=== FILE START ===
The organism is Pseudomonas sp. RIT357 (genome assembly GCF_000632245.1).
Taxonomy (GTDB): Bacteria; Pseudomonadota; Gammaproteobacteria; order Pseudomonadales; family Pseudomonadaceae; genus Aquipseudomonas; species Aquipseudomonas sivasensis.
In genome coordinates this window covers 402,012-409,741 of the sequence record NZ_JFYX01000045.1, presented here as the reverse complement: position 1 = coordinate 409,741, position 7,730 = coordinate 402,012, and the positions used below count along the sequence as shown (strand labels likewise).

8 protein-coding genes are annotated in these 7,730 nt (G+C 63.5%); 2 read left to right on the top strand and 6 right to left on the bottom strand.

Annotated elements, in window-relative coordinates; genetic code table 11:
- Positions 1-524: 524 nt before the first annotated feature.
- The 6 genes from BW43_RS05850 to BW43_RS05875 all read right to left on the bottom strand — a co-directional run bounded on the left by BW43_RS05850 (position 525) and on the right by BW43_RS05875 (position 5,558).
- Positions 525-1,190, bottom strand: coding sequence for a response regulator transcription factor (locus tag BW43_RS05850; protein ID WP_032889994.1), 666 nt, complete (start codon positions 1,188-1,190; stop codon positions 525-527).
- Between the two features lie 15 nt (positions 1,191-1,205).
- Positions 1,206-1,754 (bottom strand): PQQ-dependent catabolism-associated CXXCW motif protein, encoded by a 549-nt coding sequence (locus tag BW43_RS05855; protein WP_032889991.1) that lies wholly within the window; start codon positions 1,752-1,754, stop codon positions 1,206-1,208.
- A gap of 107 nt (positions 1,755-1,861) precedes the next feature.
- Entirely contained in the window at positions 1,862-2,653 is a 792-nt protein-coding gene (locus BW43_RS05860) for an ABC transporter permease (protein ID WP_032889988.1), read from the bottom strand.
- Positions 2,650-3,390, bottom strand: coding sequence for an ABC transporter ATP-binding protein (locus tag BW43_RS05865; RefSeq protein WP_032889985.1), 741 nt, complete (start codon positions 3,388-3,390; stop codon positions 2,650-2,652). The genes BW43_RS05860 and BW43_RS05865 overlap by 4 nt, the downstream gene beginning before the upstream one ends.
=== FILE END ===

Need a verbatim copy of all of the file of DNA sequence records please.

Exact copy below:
The organism is Pseudomonas sp. RIT357 (genome assembly GCF_000632245.1).
Taxonomy (GTDB): Bacteria; Pseudomonadota; Gammaproteobacteria; order Pseudomonadales; family Pseudomonadaceae; genus Aquipseudomonas; species Aquipseudomonas sivasensis.
In genome coordinates this window covers 402,012-409,741 of the sequence record NZ_JFYX01000045.1, presented here as the reverse complement: position 1 = coordinate 409,741, position 7,730 = coordinate 402,012, and the positions used below count along the sequence as shown (strand labels likewise).

8 protein-coding genes are annotated in these 7,730 nt (G+C 63.5%); 2 read left to right on the top strand and 6 right to left on the bottom strand.

Annotated elements, in window-relative coordinates; genetic code table 11:
- Positions 1-524: 524 nt before the first annotated feature.
- The 6 genes from BW43_RS05850 to BW43_RS05875 all read right to left on the bottom strand — a co-directional run bounded on the left by BW43_RS05850 (position 525) and on the right by BW43_RS05875 (position 5,558).
- Positions 525-1,190, bottom strand: coding sequence for a response regulator transcription factor (locus tag BW43_RS05850; protein ID WP_032889994.1), 666 nt, complete (start codon positions 1,188-1,190; stop codon positions 525-527).
- Between the two features lie 15 nt (positions 1,191-1,205).
- Positions 1,206-1,754 (bottom strand): PQQ-dependent catabolism-associated CXXCW motif protein, encoded by a 549-nt coding sequence (locus tag BW43_RS05855; protein WP_032889991.1) that lies wholly within the window; start codon positions 1,752-1,754, stop codon positions 1,206-1,208.
- A gap of 107 nt (positions 1,755-1,861) precedes the next feature.
- Entirely contained in the window at positions 1,862-2,653 is a 792-nt protein-coding gene (locus BW43_RS05860) for an ABC transporter permease (protein ID WP_032889988.1), read from the bottom strand.
- Positions 2,650-3,390, bottom strand: coding sequence for an ABC transporter ATP-binding protein (locus tag BW43_RS05865; RefSeq protein WP_032889985.1), 741 nt, complete (start codon positions 3,388-3,390; stop codon positions 2,650-2,652). The genes BW43_RS05860 and BW43_RS05865 overlap by 4 nt, the downstream gene beginning before the upstream one ends.